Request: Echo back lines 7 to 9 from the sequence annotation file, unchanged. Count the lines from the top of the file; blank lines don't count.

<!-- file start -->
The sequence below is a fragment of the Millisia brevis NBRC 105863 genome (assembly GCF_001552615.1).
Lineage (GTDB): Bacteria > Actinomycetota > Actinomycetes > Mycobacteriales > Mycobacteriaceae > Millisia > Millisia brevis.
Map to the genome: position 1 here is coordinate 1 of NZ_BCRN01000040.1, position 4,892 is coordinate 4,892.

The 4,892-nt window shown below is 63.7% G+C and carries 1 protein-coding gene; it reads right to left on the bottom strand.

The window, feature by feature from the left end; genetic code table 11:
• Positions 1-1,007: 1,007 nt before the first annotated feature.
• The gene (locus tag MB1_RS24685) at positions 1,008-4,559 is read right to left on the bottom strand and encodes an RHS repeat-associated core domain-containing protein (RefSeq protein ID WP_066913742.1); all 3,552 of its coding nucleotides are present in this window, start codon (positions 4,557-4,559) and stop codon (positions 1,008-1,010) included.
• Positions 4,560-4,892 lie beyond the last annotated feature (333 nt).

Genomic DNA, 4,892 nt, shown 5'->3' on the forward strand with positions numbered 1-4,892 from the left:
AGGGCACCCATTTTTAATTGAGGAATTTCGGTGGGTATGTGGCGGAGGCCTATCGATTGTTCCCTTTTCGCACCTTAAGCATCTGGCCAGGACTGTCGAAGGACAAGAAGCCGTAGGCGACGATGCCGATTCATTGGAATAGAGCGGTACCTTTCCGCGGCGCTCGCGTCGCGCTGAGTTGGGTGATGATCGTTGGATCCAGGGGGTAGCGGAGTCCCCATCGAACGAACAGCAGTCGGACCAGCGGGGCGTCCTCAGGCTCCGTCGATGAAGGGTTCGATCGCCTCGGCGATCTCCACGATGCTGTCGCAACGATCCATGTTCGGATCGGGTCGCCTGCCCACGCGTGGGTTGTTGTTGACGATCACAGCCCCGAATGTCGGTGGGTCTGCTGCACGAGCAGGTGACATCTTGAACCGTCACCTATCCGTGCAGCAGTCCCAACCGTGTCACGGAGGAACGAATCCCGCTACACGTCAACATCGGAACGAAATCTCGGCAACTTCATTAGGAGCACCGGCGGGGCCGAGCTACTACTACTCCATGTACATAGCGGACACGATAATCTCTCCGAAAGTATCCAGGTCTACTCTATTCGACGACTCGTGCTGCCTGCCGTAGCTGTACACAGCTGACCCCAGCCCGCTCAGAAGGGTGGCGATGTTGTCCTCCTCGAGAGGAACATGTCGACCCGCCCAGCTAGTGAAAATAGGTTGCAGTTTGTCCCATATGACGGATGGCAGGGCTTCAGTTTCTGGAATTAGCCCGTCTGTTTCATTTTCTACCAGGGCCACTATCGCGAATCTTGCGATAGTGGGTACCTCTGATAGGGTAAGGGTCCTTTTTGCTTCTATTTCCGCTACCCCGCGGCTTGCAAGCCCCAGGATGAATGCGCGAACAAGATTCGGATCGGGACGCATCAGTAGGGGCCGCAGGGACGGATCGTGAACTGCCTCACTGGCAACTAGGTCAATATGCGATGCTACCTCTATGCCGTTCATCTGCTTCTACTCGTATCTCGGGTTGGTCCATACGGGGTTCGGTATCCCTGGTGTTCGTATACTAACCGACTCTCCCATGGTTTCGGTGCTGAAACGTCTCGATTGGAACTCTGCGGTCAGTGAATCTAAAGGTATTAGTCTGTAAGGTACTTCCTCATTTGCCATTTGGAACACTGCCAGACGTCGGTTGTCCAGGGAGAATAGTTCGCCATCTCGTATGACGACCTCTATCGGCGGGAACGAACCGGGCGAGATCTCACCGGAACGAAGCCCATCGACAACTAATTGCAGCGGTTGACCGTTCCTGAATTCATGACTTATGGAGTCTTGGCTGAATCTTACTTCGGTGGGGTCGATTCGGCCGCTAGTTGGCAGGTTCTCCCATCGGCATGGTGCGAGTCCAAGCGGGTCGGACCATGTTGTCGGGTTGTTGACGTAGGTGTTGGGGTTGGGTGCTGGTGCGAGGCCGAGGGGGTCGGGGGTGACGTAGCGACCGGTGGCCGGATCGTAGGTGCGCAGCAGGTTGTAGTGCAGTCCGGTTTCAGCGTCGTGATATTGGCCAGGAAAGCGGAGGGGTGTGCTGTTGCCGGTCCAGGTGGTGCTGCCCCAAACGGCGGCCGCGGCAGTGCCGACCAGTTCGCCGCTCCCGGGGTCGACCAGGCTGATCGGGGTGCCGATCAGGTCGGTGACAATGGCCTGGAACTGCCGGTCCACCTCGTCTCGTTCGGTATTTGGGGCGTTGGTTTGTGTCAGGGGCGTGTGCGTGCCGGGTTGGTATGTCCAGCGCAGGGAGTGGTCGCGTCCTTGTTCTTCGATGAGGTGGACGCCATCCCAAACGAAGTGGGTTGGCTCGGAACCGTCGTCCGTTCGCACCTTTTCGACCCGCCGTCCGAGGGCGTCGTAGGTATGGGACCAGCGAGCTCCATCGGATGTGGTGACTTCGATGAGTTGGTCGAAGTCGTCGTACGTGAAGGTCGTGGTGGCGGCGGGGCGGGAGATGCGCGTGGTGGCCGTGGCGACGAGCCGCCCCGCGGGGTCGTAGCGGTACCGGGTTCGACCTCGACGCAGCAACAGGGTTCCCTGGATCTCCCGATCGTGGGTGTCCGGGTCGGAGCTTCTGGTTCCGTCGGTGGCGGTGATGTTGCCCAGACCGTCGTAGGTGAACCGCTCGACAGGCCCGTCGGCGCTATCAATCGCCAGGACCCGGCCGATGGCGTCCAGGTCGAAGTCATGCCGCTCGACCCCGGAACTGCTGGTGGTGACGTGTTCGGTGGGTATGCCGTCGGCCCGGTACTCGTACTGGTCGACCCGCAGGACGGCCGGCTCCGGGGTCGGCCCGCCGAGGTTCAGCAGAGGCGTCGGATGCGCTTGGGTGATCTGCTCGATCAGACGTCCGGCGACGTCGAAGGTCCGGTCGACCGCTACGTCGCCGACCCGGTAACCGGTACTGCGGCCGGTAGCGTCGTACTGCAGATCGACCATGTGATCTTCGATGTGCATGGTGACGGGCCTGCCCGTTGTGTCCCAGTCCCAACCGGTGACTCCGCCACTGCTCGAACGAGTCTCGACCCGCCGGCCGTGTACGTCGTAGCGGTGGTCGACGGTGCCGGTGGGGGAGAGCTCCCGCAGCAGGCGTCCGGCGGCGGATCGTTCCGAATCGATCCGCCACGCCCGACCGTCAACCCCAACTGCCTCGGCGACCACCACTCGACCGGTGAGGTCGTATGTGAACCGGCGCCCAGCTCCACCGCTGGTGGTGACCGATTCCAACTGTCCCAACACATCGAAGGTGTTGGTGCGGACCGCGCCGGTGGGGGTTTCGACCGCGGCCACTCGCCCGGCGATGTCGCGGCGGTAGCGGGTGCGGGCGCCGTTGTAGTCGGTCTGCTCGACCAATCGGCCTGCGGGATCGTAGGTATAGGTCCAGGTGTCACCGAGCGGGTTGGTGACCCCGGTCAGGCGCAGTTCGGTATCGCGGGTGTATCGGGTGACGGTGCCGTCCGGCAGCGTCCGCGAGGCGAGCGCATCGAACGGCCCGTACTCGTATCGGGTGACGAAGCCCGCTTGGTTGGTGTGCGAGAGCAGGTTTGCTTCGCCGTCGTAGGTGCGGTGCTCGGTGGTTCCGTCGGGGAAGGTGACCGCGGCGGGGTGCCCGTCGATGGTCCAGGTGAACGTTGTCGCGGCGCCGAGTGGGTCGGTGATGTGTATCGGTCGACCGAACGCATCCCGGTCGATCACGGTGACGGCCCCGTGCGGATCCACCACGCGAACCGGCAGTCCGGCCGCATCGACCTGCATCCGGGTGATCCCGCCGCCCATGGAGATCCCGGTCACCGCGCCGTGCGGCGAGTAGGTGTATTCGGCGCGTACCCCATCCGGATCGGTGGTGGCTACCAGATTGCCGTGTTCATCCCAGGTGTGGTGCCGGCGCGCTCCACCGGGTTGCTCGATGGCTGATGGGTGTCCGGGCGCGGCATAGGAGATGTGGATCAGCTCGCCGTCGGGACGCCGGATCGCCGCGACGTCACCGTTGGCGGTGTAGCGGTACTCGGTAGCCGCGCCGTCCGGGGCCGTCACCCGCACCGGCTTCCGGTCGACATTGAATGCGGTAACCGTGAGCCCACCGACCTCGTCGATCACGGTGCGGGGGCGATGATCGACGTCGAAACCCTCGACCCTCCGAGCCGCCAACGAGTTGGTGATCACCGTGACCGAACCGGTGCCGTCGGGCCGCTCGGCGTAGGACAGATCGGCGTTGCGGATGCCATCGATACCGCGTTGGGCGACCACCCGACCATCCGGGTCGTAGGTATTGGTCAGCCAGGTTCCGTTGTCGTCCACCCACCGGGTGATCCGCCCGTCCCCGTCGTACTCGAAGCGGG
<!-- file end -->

• The gene (locus tag MB1_RS24685) at positions 1,008-4,559 is read right to left on the bottom strand and encodes an RHS repeat-associated core domain-containing protein (RefSeq protein ID WP_066913742.1); all 3,552 of its coding nucleotides are present in this window, start codon (positions 4,557-4,559) and stop codon (positions 1,008-1,010) included.
• Positions 4,560-4,892 lie beyond the last annotated feature (333 nt).

Genomic DNA, 4,892 nt, shown 5'->3' on the forward strand with positions numbered 1-4,892 from the left: